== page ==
Setting Max Distance
The control for max distance can be adjusted using the "Max Distance" parameter. Setting the value to "-1.0"  causes the shader parameter to inherit the global default defined in the RenderMan Globals.. 

The value of Max Distance is set in world units.

"-1.0" sets the max distance to the global default in the RenderMan Controls

Max distance  = infinity
The entire scene is reflected in the wall.

Max distance = 12
The rays stop shortly after reaching the third barrel

Max Distance = 4
The rays stop after reaching the first barrel

Max Distance = 4, with blue environment map
The environment map is used when a ray "misses"; 
when it travels its max distance without hitting anything.
The environment map was specified in the shader, in this case Swiss Army. 

Max Distance = 4, with blue environment map and indirect illumination
Here's a scene where max depth comes in handy:
Some color bleeding is wanted along the bottom of the wall, only objects close 
to the wall will have any effect. So Max Distance is used to limit the rays to only 
those objects close to the wall.


Here's more technical information about Max Distance

Traced Output Variables

Traced Output Variables
When a ray is cast from a surface into a scene, it can be told to return any arbitrary data about any surface it hits. Usually color is returned by default, but PRMan provides a method to return other types of data, as well. 

For the non-programmer, there are a few interesting alternatives to color that can be returned from a surface. However, the full potential of output variables requires custom shader and templates that have these variables built into them.

This is supported by Slim's Ray Trace Messaging function.


Message Spec
The "Message Spec" parameter defines what info a ray cast from this surface will return. Some of the more interesting options are:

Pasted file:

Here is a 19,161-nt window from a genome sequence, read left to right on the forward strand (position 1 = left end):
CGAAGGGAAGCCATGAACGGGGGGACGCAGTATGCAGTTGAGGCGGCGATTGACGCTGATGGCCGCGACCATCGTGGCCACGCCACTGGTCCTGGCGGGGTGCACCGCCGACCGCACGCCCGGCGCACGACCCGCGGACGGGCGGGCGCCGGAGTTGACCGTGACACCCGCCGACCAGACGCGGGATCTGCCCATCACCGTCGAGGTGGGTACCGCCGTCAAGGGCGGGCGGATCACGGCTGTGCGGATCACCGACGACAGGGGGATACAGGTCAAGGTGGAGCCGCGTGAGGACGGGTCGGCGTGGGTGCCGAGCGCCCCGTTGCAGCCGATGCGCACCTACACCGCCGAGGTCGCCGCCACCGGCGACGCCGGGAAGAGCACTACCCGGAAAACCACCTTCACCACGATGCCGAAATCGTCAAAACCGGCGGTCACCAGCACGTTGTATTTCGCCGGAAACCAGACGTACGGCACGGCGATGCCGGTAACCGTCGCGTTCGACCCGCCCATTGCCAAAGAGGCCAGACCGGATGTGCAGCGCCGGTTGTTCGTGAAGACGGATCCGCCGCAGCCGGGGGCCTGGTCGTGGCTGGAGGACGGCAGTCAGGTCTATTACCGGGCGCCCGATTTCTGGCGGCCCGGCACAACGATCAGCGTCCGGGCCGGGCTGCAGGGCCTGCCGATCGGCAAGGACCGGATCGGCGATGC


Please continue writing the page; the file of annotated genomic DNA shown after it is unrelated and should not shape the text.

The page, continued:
Returns the length of a ray.

Returns the direction of a ray.



Returns the S coordinates

Returns the T coordinates

Not all of these options are immediately useful, but they're available as an option. Out of them all, ray length is probably the most useful. The length of the ray can be added to shaders to create special effects.

The addition of "ray:length",  causes the length of a ray to  be returned.

Example: Mapping Ray Length
The length of the ray is returned in world units. So if a ray travels 15 units, its value will be 15. Often it is useful to map these values between 0 and 1. To do this use the Remap Node. The image on the right shows which parameters to adjust.  

Adjust "inputmax" to the maximum distance of the rays.
Setting the "inputmax" to 10 will map all values 
from "0 to 10" to "0 to 1".

Now the mirror casts rays that return ray length, not color.
Closer areas are blacker. Whiter areas are farther.
In this case the inputmax has been set to "20."

The same rays cast along the normal, instead of the reflection direction.
This setting can be adjusted with the Ray Direction Parameter.

The same rays, this time cast from an arbitrary direction using the Ray Direction Parameter.
Example Shader
Here's a Slim shader that uses Traced Output Variables: Advanced Ray Tracing: The Jam Shader

The Jam Shader

Here's more technical information about Traced Output Variables.

Ray Labels

Ray Labels
Ray Labels allow messages to be attached to rays that are cast from objects. These labels can contain arbitrary information. Shaders can evaluate the labels attached to rays and behave accordingly. In this way messages can be passed from a surface casting rays to the surfaces those rays hit.  
The Ray Label Parameter
Currently ray labels require custom shaders that know how to evaluate these messages, and this requires knowledge of shader programming. However, if you have a set of custom shaders that evaluate labels, the message can be added in the "Ray Label" field.

Arbitrary labels can be sent along with rays.

Here's more technical information about Ray Labels

Ray Traced Shadows

Ray Traced Shadows
Light sources can trace shadows. Traced shadows have several features that traditional shadow maps lack. Traced shadows can be used to create soft shadows, colored shadows, and motion blurred shadows. They are also independent of resolution, unlike shadow maps. 

(Note that Deep Shadows can be used to create many of these same effects more efficiently than traced shadows.)
Using Traced Shadows
To create traced shadows, connect a "Ray Traced Shadows" function into a light shader's "Shadow" parameter. 


Colored Shadows
With ray traced shadows it is possible for rays to absorb the color of semi-transparent objects, creating the effect of colored shadows.

The transmission of color is automatic, but there are a couple guidelines for proper set-up: